What Is ‘Moving Day’ During A Golf Tournament?

The phrase is reserved for day three of a tournament, but what does it mean?

Cameron Smith runs after a shot during the 2022 Open
(Image credit: Getty Images)

While there are exceptions, most notably with LIV Golf, most modern-day professional tournaments take place over four days and 72 holes. In those tournaments, moving day refers to round three, when those on the fringes attempt to force their way into contention while others fall away.

At most golf tournaments, about 10 shots separate the leader from those who make the cut on the mark. This means that any player shooting a low score in the third round can move into genuine contention going into the final round. With the leaders often merely looking to consolidate, a sprint from the pack is always something to look out for. So, for example, if we look at the 2022 Masters at Augusta National, Cameron Smith moved from the pack into serious contention, going within three shots of leader Scottie Scheffler – who consolidated.

Indeed, round three often provides some of the most exciting golf of the week. With the pressure off the chasing pack, they have less to lose so can free-wheel their way into the reckoning. Of course, playing aggressively will cost some and benefit others, but seeing those players make their moves can be the most interesting and exciting part of the the third round. 

For those who enjoy betting on golf, moving day offers plenty of value if you can spot the most likely member of the pack most likely to start making their way up the leaderboard. But what’s the best way to pick a player who might excel on moving day? 

One way is to look at the conditions players had to deal with in the earlier rounds. For example, at links courses in particular, the afternoon conditions often vary considerably from the morning and can often favour half the field in rounds one and two. Selecting a player who fought through to make the cut from the wrong side of the draw is a good way to identify those who might do well on moving day. It's also worth keeping an eye on the weather forecast for the Saturday. If you fancy backing an outsider, it's best not do so without checking to see if a change in the weather during the day is likely to hinder them.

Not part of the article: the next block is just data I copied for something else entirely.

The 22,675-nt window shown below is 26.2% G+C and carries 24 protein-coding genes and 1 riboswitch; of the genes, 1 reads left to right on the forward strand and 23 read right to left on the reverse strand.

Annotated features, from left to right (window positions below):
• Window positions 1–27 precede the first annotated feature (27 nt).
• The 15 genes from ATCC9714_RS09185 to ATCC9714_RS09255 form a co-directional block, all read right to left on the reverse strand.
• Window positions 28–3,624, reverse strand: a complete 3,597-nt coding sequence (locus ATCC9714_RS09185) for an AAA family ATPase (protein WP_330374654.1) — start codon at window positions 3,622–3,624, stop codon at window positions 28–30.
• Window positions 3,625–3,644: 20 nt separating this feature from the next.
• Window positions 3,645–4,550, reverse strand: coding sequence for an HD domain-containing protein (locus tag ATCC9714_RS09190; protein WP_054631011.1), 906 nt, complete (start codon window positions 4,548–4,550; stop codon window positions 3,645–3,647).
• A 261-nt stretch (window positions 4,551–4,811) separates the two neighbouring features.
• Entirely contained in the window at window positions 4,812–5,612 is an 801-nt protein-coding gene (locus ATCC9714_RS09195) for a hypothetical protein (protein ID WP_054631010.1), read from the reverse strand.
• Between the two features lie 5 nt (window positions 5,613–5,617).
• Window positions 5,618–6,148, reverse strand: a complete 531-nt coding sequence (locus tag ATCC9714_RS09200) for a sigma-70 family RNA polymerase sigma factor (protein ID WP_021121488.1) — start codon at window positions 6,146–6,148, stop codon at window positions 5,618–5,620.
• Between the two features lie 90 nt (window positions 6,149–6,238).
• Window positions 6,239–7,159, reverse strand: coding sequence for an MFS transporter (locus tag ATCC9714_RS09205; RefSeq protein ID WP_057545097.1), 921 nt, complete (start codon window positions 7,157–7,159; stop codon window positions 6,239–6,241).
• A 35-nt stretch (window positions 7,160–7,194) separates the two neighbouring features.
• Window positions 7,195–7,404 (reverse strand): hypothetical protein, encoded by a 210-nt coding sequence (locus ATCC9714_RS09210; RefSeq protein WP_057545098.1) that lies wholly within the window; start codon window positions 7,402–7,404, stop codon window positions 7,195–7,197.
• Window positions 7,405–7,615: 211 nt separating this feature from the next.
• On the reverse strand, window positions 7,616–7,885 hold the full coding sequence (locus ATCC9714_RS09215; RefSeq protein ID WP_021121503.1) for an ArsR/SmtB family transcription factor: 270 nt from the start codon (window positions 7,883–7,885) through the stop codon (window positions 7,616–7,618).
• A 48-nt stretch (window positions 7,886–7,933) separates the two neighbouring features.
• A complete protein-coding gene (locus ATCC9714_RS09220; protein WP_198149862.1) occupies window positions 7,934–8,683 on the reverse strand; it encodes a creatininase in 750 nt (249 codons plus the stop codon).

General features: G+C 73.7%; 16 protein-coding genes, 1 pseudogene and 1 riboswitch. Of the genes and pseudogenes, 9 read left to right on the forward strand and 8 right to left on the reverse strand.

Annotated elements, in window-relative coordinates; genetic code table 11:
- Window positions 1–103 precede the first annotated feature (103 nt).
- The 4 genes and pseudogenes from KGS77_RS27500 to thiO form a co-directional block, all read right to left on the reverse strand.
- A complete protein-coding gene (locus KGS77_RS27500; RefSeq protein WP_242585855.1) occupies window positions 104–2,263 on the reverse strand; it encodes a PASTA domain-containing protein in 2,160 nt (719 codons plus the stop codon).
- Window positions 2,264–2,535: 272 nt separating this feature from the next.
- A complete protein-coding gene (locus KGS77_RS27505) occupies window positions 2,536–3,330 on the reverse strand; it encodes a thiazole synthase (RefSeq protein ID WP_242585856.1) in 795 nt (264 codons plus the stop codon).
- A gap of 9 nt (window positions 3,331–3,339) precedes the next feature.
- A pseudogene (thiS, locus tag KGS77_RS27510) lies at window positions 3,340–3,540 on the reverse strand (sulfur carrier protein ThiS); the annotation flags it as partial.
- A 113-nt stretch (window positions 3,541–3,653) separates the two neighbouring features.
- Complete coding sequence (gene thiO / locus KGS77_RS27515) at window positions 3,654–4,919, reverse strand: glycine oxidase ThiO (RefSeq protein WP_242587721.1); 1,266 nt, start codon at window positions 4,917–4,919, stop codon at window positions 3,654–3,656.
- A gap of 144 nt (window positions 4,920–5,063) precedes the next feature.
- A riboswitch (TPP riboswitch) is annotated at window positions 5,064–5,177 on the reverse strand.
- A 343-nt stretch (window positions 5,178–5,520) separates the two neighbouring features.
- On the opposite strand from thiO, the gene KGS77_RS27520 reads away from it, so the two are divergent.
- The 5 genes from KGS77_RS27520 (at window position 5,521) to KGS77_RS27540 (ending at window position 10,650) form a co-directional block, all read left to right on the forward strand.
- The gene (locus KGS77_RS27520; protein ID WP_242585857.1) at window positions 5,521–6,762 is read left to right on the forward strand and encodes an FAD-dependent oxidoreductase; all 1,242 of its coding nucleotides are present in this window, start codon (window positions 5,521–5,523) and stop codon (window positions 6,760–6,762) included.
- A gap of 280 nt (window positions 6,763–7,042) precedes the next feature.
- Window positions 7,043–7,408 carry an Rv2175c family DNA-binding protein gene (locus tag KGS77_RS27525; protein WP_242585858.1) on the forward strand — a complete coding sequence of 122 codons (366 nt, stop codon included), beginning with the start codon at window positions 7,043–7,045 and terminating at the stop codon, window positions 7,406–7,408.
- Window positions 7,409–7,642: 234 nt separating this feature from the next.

Ultimately, moving day is all about jockeying for position. By the end of play, contenders will want to be within striking distance of the lead (probably no more than a handful of shots back). Finding a balance between playing aggressively and avoiding a high-scoring is a must. If moving day works in a player's favour, it can leave them firmly in contention for taking the honours going into the final day. 

Mike Hall

Mike has over 25 years of experience in journalism, including writing on a range of sports throughout that time, such as golf, football and cricket. Now a freelance staff writer for Golf Monthly, he is dedicated to covering the game's most newsworthy stories. 

He has written hundreds of articles on the game, from features offering insights into how members of the public can play some of the world's most revered courses, to breaking news stories affecting everything from the PGA Tour and LIV Golf to developmental Tours and the amateur game. 

Mike grew up in East Yorkshire and began his career in journalism in 1997. He then moved to London in 2003 as his career flourished, and nowadays resides in New Brunswick, Canada, where he and his wife raise their young family less than a mile from his local course. 

Kevin Cook’s acclaimed 2007 biography, Tommy’s Honour, about golf’s founding father and son, remains one of his all-time favourite sports books.